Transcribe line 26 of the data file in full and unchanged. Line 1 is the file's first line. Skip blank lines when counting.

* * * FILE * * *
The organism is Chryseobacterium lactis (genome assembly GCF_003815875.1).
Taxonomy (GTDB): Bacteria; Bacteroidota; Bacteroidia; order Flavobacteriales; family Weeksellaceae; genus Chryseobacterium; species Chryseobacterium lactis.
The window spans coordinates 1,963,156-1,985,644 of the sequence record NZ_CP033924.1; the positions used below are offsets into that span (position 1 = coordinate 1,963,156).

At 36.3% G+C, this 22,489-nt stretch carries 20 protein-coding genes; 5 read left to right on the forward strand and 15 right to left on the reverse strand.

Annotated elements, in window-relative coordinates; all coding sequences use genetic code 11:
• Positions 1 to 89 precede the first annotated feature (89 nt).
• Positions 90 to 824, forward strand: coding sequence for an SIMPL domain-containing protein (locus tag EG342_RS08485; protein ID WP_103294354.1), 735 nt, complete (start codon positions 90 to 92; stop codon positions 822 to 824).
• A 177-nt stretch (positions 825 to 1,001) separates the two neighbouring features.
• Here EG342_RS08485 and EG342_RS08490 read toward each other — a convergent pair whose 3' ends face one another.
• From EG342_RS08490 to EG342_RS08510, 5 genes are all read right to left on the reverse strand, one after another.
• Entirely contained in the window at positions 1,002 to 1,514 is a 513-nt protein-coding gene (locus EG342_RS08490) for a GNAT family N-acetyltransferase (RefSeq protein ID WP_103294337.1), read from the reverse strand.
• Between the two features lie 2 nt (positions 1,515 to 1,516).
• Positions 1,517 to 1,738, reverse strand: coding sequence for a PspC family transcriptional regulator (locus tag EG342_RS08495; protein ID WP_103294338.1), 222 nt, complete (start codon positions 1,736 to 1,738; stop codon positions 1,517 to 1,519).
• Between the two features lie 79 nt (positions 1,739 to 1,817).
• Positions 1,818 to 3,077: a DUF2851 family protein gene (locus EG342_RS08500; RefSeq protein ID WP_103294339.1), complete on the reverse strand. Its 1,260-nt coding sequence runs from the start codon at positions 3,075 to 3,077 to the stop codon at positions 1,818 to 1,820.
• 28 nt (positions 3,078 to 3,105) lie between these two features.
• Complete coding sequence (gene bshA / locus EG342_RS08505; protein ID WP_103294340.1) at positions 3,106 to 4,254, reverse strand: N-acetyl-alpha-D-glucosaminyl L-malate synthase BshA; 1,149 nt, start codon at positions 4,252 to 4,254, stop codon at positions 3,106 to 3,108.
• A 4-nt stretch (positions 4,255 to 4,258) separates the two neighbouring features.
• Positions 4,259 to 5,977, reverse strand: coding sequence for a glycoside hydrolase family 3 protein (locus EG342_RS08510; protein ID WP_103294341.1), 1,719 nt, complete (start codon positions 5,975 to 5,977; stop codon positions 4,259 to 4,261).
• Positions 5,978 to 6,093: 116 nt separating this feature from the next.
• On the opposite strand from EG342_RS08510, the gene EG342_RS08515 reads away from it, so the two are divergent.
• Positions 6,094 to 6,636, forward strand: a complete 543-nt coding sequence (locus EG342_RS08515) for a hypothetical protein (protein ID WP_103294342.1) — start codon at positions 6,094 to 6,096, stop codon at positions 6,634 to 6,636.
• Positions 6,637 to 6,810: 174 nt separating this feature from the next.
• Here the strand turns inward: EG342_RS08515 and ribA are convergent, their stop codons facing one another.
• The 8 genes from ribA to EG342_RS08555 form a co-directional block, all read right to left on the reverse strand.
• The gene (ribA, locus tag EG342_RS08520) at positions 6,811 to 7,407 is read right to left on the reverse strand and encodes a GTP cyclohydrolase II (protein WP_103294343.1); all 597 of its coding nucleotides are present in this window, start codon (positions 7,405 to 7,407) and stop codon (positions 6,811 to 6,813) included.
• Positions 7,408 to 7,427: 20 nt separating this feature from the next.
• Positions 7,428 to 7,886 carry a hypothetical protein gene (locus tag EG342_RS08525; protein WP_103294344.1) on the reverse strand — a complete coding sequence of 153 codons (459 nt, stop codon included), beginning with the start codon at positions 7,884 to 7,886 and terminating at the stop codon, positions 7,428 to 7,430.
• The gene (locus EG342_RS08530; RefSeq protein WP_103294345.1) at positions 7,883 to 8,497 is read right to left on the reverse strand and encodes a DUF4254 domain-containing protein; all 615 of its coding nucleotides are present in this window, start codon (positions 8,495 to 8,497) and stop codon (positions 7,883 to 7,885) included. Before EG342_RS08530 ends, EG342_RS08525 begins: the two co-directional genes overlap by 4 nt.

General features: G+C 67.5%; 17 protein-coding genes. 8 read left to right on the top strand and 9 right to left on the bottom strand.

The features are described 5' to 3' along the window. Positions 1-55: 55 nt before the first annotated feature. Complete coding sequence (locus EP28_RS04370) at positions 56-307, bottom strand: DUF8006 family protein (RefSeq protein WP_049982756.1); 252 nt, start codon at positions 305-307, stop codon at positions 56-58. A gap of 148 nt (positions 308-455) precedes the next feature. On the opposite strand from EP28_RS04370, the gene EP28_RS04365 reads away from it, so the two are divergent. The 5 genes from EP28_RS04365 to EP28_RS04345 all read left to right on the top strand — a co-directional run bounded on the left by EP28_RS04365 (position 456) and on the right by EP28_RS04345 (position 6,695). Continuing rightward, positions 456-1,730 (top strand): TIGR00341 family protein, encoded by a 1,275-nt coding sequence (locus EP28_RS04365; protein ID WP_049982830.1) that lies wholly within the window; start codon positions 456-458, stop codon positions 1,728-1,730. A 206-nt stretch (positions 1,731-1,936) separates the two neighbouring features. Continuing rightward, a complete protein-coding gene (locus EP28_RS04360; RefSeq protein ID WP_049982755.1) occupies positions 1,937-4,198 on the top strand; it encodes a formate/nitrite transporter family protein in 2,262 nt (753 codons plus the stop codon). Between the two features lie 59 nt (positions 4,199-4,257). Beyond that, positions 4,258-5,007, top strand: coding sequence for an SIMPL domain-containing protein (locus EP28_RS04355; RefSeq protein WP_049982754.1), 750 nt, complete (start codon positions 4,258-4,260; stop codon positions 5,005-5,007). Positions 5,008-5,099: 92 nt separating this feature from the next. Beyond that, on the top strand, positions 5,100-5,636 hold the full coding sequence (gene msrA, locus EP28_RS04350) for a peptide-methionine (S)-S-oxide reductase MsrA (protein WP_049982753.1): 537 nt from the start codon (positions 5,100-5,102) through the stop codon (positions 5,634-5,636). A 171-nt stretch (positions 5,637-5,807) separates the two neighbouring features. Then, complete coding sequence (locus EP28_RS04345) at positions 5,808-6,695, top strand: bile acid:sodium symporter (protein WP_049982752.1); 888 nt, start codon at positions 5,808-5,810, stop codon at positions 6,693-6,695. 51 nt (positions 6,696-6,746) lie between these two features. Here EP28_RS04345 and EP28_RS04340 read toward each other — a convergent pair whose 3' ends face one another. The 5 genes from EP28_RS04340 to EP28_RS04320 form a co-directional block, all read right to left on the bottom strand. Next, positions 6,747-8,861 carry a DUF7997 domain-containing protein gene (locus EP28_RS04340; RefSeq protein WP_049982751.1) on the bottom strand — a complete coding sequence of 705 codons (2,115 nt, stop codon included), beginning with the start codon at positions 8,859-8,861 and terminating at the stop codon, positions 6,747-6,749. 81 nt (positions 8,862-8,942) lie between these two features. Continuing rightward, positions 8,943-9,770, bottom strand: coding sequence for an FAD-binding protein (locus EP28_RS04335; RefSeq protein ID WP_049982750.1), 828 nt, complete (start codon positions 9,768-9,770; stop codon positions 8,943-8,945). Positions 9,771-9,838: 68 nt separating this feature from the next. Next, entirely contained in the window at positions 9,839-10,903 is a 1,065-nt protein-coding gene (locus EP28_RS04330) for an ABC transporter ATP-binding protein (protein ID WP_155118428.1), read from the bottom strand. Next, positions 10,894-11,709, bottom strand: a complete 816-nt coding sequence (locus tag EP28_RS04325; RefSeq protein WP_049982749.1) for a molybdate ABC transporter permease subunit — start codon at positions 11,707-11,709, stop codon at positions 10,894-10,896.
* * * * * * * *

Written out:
• The gene (ribA, locus tag EG342_RS08520) at positions 6,811 to 7,407 is read right to left on the reverse strand and encodes a GTP cyclohydrolase II (protein WP_103294343.1); all 597 of its coding nucleotides are present in this window, start codon (positions 7,405 to 7,407) and stop codon (positions 6,811 to 6,813) included.